Wednesday, February 28, 2024

Calcbench always loves to dive into the details of non-GAAP adjustments, and this week we have a fascinating — or maybe puzzling is the better word? — example from Keurig Dr. Pepper ($KDP). 

Keurig filed its latest annual report on Feb. 22, and the top lines seem to look pretty good. Net sales up 5.4 percent to $14.8 billion, gross profit up 10.3 percent to $8.08 billion. Pretax income soared 60.4 percent, although that’s largely due to a legal settlement and asset impairments that hit Keurig in 2022 and weren’t on the books last year. 

The earnings release, however, is where the puzzling part enters the picture. 

In that earnings release, Keurig reports adjusted gross profit — with a $115 million upward adjustment attributed to “productivity.” See Figure 1, below, with the productivity line highlighted blue.

That $115 million adjustment is 1.4 percent of the $8.08 gross profit number, close enough to materiality that some auditors will argue that it is. Either way, we still have the original question: Exactly what is a productivity adjustment, anyway? 

Enter the Comment Letters

Indeed, Calcbench is not the only one asking. The Securities and Exchange Commission fired off a comment letter to Keurig Dr. Pepper last October asking the same thing: 

We note that several of your adjusted measures include an adjustment for productivity. Please tell us the nature of these productivity expenses adjustments and explain to us why you do not believe these costs represent normal operating costs.

Comment letters are one of the many financial disclosures we track here at Calcbench. Comment letter correspondence typically takes several weeks to become public; we noticed this chain of correspondence the other day, which piqued our interest about Keurig and its proclivity for productivity adjustments.

Sure enough, Keurig replied back to the SEC on Nov. 30 offering an explanation:

The company defines its productivity adjustment as a group of discrete, non-recurring strategic projects that are transformative in nature and that are expected to generate significant cost savings (productivity) over time. These projects are both expected to occur over a multi-year time period and are outside of the company’s ordinary business expenses. These productivity expenses are therefore not normal, recurring, cash operating expenses necessary to operate the company’s business.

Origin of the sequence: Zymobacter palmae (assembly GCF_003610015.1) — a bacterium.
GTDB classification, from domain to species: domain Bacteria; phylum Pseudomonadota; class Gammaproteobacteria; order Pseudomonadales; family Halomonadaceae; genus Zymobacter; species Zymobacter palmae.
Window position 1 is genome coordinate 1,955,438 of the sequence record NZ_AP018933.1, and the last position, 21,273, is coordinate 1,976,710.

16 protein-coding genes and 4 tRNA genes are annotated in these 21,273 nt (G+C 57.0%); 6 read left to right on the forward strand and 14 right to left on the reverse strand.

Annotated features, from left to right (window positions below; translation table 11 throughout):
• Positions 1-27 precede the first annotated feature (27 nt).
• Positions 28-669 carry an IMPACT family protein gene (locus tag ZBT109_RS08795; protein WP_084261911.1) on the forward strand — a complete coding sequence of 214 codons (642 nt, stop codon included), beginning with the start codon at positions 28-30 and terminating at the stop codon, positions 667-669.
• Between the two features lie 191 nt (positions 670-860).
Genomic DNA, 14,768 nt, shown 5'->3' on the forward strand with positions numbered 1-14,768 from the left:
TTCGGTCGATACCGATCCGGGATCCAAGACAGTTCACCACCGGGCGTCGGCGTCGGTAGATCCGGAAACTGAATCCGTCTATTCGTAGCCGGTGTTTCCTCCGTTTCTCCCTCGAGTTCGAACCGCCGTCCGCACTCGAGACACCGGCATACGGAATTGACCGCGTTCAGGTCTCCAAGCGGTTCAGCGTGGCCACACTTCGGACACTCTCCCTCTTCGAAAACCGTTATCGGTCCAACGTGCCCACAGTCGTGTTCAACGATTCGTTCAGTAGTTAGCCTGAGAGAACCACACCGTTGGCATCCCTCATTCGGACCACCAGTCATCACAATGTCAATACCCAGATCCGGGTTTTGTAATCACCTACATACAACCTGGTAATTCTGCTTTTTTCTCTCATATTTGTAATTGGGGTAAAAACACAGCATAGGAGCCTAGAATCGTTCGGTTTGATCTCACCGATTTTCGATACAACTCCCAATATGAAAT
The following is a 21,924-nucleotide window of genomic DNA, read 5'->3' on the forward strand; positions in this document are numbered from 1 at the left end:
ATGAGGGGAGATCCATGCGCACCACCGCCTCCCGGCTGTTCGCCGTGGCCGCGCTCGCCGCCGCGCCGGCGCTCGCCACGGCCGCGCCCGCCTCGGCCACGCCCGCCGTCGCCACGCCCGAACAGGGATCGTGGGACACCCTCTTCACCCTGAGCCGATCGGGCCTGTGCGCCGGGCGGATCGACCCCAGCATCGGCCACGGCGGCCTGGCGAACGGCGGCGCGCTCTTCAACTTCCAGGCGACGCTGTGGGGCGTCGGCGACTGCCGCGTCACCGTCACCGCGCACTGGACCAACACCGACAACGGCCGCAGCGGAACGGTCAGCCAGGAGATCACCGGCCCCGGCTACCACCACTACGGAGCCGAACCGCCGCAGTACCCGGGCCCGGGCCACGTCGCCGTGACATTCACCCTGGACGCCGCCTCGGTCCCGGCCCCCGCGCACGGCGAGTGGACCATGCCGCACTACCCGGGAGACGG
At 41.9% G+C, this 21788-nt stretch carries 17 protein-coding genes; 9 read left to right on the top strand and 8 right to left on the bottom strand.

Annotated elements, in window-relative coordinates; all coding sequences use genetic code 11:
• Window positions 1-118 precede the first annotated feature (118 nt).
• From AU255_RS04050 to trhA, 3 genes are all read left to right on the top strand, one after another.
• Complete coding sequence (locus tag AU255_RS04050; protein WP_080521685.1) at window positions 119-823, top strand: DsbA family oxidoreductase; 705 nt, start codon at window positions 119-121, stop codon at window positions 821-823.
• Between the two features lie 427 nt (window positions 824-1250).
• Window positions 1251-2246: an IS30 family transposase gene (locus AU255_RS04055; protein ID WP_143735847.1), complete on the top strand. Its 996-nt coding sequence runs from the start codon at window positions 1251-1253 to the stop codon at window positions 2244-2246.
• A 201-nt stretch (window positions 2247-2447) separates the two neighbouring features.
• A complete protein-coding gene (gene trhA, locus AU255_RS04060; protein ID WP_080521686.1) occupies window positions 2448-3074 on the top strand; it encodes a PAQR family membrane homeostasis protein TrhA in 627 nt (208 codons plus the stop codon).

Keurig then went on to identify four such projects underway in 2022:

  • Construction of a coffee manufacturing facility comprised of next-generation manufacturing lines using innovative technology never before installed or used by coffee manufacturers.

  • Construction of a beverage manufacturing and distribution facility using next-generation aseptic lines and robotic capabilities.

  • Construction of a second beverage concentrate manufacturing facility, intended to create redundancy to the Company’s single existing plant, coupled with the creation of a procurement center of excellence

  • Consulting fees for strategic initiatives incurred from two external consulting firms to provide specialized expertise for two distinct transformative projects, one related to supply chain strategy and the other to our long-term growth strategy. 

But the plot thickens! After Keurig sent that explanation back to the SEC — the SEC didn’t buy it! In a letter dated Dec. 14, the SEC staff said the four above-mentioned projects “appear to represent normal, recurring, cash operating expenses.” So delete those productivity adjustments forthwith. 

Keurig then returned fire in a five-page letter dated Jan. 19, 2024. That letter detailed the cost of each project (ranging from $14 million for the concentrate manufacturing facility to $75 million for the strategic consulting work), and devoted multiple paragraphs to each one about why they are not normal, recurring, cash operating expenses. 

The SEC seems to have then reversed course, because a final letter back to Keurig dated Jan. 29 said that SEC staff had finished their review and the matter is closed. 

So there you have it, folks. Companies do file some pretty exotic non-GAAP adjustments — and sometimes, when you look closely enough, you can find some fascinating explanations for why those non-GAAP adjustments make sense. 

FREE Calcbench Premium
Two Week Trial

Research financial & accounting data like never before. Get features designed for better insights. Try our enhanced Excel Add-in. Sign up now to try the Premium Suite.